Lesson 2/Learning Event 4
Learning Event 4
CONDUCT A FIELD TEST FOR #40 SIEVE MATERIAL
Tests for identification of the fine-grained portion of any soil are performed on the portion of the
material which passes a #40 sieve. This is the same soil fraction used in the laboratory for Atterberg
Some or all of the following tests produce observations that pertain to the Unified Soil Classification
System. Such tests as are appropriate to the given soil sample should be made. Some tests appear to
yield duplicate results. The purpose of these tests is to get the best possible identification in the field.
Thus, if a simple visual examination will define the soil type, only one or two of the other tests have to
be made to verify or check the identification. On the other hand, when the results from a test are
inconclusive, some of the similar tests should be tried to establish the best identification.
Organic soils of the OL and OH groups usually have a distinctive, musty, slightly offensive odor which,
with experience, can be used as an aid in their identification. This odor is especially apparent from fresh
samples. It is gradually reduced by exposure to air, but can again be made more pronounced by heating
a wet sample.
DRY STRENGTH TEST
The dry strength, or breaking test, as well as the roll test and the ribbon test, is used to measure the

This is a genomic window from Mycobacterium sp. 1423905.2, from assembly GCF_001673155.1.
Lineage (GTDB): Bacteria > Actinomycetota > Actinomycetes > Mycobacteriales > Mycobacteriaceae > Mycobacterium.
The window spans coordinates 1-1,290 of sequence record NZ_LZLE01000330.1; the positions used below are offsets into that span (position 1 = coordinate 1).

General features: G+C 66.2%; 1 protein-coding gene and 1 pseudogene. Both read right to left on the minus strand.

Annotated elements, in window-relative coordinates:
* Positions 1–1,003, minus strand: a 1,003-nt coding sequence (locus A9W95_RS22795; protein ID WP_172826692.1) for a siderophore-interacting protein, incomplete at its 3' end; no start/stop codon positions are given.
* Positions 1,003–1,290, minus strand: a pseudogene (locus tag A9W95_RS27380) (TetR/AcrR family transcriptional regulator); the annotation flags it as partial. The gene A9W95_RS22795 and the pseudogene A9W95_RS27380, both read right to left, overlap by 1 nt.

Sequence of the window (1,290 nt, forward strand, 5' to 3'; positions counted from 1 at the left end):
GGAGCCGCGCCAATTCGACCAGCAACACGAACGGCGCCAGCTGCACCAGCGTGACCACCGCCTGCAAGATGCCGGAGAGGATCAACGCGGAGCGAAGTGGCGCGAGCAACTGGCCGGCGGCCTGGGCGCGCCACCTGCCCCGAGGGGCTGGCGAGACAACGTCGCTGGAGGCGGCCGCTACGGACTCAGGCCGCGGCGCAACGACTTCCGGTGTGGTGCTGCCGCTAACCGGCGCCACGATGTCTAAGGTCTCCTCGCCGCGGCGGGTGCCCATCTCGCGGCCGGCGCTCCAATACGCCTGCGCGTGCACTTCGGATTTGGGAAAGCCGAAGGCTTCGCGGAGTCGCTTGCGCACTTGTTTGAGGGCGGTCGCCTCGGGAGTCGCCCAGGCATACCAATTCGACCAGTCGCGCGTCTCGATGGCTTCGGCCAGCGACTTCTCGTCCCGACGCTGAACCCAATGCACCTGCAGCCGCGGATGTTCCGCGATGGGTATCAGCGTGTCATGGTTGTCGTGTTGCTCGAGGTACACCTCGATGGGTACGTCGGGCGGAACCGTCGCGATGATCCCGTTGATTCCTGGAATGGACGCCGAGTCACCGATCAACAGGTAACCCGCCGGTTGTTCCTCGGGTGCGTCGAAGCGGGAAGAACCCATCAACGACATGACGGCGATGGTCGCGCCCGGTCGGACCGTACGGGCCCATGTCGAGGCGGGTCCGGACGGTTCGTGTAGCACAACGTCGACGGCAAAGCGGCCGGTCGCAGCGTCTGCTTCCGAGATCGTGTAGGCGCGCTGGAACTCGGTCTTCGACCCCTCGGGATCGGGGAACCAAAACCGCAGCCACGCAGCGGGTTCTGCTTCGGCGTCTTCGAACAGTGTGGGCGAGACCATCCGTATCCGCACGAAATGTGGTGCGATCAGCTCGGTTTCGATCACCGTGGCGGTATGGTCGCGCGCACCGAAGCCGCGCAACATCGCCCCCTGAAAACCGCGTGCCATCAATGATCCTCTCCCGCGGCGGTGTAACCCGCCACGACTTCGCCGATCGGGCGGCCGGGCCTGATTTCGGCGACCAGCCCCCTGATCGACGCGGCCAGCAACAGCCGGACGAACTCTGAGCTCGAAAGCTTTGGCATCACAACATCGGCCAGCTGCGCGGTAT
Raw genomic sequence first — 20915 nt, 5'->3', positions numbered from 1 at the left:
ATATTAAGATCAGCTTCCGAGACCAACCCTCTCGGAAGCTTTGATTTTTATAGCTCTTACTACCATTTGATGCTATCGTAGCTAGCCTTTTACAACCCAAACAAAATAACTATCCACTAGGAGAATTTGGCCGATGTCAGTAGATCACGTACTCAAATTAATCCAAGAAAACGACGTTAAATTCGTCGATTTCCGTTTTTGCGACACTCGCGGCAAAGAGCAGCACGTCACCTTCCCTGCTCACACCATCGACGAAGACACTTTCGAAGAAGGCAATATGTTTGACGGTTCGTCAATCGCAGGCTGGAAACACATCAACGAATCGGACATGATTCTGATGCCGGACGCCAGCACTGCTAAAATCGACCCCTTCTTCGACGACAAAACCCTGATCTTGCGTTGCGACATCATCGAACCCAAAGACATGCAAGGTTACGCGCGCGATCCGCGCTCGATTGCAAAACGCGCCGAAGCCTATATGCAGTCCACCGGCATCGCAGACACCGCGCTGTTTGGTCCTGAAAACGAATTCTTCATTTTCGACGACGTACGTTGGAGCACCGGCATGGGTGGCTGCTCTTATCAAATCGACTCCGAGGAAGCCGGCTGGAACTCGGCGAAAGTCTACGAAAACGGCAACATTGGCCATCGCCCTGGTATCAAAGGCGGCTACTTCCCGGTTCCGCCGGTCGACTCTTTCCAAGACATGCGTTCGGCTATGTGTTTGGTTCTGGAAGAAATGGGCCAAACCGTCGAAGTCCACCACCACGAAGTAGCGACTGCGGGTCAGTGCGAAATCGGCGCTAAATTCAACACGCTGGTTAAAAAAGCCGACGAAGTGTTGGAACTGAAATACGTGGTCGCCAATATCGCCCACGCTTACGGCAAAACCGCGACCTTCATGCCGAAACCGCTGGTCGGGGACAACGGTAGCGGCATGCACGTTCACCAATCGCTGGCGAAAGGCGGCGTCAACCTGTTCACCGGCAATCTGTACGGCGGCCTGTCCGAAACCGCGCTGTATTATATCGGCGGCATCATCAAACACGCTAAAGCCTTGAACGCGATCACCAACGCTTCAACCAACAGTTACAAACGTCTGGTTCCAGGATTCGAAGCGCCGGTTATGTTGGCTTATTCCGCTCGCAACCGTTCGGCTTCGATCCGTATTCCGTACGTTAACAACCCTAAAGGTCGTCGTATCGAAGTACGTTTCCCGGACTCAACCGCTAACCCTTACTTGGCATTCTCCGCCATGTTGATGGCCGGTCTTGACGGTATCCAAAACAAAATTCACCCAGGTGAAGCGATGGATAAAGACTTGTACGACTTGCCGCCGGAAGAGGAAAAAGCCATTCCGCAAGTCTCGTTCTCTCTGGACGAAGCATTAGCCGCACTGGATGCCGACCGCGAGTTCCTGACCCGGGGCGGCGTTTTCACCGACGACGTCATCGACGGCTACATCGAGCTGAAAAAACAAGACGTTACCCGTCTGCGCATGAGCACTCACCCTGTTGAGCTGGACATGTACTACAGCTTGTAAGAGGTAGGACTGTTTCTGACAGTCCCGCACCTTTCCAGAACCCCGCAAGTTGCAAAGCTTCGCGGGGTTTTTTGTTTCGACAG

cohesive and plastic characteristics of the soil. The test normally is made on a small pat of soil about
1/2 inch thick and about 1 1/2 inches in diameter. The pat is prepared by molding a portion of the soil in
the wet plastic state into the size and shape desired and then allowing the pat to dry completely.
Samples may be tested for dry strength in their natural condition as they are found in the field, but much
reliance should not be given to such tests because of the variations that exist in the drying conditions
under field conditions. Such a test may be used as an approximation, however, and verified later by a
carefully prepared sample.
After the prepared sample is thoroughly dry, attempt to break it using the thumb and forefingers of both
hands, as shown in Figure 18. If it can be broken, try to powder it by rubbing it with the thumb and
fingers of one hand.
These are the typical reactions that are obtained in this test for various types of soils:
Very Highly Plastic Soils (CH) have very high strength. Samples cannot be broken or powdered
by use of finger pressure.